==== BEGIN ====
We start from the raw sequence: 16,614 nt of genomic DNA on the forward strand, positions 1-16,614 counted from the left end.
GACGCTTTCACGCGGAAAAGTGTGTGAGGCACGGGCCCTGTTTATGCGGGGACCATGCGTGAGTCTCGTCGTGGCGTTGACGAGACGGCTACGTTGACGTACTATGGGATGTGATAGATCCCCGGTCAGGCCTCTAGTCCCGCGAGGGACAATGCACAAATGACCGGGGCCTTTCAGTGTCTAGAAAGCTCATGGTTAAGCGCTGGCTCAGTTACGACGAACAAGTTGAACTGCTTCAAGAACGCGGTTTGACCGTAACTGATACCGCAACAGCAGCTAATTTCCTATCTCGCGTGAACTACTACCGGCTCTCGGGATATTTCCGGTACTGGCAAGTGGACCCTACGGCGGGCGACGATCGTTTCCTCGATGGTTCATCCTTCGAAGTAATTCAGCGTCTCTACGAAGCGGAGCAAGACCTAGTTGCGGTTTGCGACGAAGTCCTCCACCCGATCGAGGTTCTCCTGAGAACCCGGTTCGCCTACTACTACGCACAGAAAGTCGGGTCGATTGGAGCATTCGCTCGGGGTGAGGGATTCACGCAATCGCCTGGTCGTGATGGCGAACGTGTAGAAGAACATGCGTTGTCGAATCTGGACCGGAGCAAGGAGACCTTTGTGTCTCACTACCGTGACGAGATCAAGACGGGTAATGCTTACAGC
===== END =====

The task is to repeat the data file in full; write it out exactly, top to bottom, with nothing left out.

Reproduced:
We start from the raw sequence: 16,614 nt of genomic DNA on the forward strand, positions 1-16,614 counted from the left end.
GACGCTTTCACGCGGAAAAGTGTGTGAGGCACGGGCCCTGTTTATGCGGGGACCATGCGTGAGTCTCGTCGTGGCGTTGACGAGACGGCTACGTTGACGTACTATGGGATGTGATAGATCCCCGGTCAGGCCTCTAGTCCCGCGAGGGACAATGCACAAATGACCGGGGCCTTTCAGTGTCTAGAAAGCTCATGGTTAAGCGCTGGCTCAGTTACGACGAACAAGTTGAACTGCTTCAAGAACGCGGTTTGACCGTAACTGATACCGCAACAGCAGCTAATTTCCTATCTCGCGTGAACTACTACCGGCTCTCGGGATATTTCCGGTACTGGCAAGTGGACCCTACGGCGGGCGACGATCGTTTCCTCGATGGTTCATCCTTCGAAGTAATTCAGCGTCTCTACGAAGCGGAGCAAGACCTAGTTGCGGTTTGCGACGAAGTCCTCCACCCGATCGAGGTTCTCCTGAGAACCCGGTTCGCCTACTACTACGCACAGAAAGTCGGGTCGATTGGAGCATTCGCTCGGGGTGAGGGATTCACGCAATCGCCTGGTCGTGATGGCGAACGTGTAGAAGAACATGCGTTGTCGAATCTGGACCGGAGCAAGGAGACCTTTGTGTCTCACTACCGTGACGAGATCAAGACGGGTAATGCTTACAGC